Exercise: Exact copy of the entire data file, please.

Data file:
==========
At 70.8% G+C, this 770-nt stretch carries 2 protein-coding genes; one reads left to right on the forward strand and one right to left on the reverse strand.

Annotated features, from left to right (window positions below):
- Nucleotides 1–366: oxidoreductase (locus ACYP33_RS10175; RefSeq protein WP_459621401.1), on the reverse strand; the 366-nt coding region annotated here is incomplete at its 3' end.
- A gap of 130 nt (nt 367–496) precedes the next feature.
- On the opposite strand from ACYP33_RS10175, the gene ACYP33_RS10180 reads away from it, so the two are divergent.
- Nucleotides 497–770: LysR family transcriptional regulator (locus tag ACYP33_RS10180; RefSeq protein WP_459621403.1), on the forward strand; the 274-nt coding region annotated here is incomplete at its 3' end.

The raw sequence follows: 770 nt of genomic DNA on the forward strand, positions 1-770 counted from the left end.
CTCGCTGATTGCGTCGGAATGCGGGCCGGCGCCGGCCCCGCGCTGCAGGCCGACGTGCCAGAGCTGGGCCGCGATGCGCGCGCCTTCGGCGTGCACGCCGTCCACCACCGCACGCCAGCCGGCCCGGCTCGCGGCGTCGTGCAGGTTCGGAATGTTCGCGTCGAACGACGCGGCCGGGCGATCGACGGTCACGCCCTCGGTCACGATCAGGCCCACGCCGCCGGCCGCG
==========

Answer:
At 70.8% G+C, this 770-nt stretch carries 2 protein-coding genes; one reads left to right on the forward strand and one right to left on the reverse strand.

Annotated features, from left to right (window positions below):
- Nucleotides 1–366: oxidoreductase (locus ACYP33_RS10175; RefSeq protein WP_459621401.1), on the reverse strand; the 366-nt coding region annotated here is incomplete at its 3' end.
- A gap of 130 nt (nt 367–496) precedes the next feature.
- On the opposite strand from ACYP33_RS10175, the gene ACYP33_RS10180 reads away from it, so the two are divergent.
- Nucleotides 497–770: LysR family transcriptional regulator (locus tag ACYP33_RS10180; RefSeq protein WP_459621403.1), on the forward strand; the 274-nt coding region annotated here is incomplete at its 3' end.

The raw sequence follows: 770 nt of genomic DNA on the forward strand, positions 1-770 counted from the left end.
CTCGCTGATTGCGTCGGAATGCGGGCCGGCGCCGGCCCCGCGCTGCAGGCCGACGTGCCAGAGCTGGGCCGCGATGCGCGCGCCTTCGGCGTGCACGCCGTCCACCACCGCACGCCAGCCGGCCCGGCTCGCGGCGTCGTGCAGGTTCGGAATGTTCGCGTCGAACGACGCGGCCGGGCGATCGACGGTCACGCCCTCGGTCACGATCAGGCCCACGCCGCCGGCCGCG